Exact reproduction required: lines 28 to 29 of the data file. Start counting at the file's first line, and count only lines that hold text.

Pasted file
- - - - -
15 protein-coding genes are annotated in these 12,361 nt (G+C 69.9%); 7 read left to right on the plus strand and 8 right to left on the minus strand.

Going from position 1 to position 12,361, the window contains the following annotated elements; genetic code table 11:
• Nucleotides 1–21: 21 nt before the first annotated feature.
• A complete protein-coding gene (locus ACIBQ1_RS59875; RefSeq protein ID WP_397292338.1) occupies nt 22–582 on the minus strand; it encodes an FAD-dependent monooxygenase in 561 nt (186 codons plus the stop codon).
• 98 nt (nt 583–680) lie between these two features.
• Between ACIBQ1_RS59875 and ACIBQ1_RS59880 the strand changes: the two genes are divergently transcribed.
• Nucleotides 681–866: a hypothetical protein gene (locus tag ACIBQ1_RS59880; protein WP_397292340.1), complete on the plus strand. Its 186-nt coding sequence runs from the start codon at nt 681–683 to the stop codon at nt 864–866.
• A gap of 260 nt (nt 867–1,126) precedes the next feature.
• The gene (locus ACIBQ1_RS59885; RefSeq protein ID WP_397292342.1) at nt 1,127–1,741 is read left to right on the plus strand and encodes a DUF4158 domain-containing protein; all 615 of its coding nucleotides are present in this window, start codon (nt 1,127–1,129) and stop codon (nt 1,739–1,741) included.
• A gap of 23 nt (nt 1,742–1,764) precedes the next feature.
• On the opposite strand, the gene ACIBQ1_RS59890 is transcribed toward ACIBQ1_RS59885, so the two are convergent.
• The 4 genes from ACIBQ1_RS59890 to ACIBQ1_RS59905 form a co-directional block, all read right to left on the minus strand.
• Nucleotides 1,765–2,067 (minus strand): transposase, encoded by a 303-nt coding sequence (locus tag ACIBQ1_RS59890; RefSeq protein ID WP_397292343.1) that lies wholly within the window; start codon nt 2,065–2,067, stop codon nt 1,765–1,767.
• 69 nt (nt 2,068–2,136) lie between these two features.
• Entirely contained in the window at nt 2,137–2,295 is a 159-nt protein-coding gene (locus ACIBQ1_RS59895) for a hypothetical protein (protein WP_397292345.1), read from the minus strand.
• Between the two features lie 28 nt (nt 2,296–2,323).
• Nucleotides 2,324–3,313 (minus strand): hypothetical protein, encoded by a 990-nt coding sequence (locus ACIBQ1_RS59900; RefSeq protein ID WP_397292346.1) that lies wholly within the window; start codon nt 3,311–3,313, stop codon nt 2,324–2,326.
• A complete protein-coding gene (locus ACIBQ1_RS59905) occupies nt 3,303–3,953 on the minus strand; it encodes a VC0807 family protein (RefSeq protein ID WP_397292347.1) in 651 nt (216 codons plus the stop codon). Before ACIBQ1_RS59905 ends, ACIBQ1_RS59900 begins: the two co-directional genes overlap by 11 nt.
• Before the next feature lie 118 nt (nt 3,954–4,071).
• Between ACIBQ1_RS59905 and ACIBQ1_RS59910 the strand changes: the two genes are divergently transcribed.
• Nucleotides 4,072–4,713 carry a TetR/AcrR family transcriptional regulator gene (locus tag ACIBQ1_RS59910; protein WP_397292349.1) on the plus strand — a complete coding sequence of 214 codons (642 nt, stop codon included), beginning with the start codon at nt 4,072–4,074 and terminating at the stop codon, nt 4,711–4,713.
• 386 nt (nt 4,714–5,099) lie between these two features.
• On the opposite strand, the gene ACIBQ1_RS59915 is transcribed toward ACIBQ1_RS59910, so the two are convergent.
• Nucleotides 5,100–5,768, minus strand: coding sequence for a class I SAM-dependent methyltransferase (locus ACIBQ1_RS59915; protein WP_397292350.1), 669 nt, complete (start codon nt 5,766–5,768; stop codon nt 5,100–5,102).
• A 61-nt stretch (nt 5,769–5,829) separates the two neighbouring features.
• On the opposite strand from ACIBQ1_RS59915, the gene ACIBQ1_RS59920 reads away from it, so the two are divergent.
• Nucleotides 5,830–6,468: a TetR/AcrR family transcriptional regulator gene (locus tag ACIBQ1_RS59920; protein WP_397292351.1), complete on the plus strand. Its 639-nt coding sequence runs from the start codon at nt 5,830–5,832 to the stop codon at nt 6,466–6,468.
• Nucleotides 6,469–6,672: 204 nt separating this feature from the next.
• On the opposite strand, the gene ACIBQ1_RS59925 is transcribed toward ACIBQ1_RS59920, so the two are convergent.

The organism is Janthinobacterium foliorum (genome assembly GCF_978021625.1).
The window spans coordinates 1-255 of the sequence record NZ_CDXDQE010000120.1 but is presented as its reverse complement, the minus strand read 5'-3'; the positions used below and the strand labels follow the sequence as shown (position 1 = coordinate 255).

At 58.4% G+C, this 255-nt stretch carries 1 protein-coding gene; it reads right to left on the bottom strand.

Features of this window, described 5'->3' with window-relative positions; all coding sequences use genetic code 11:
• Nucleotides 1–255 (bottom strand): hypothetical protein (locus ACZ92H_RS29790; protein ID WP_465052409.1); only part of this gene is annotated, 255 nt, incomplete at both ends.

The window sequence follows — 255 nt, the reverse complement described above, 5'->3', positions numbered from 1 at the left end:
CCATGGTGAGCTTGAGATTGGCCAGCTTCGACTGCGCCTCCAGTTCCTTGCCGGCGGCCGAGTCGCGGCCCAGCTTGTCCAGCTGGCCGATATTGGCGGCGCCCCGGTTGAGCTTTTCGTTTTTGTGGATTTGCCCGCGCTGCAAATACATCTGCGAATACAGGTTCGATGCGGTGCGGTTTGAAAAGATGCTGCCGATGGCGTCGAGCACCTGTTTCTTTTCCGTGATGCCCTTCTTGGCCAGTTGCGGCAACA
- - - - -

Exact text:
• Nucleotides 6,469–6,672: 204 nt separating this feature from the next.
• On the opposite strand, the gene ACIBQ1_RS59925 is transcribed toward ACIBQ1_RS59920, so the two are convergent.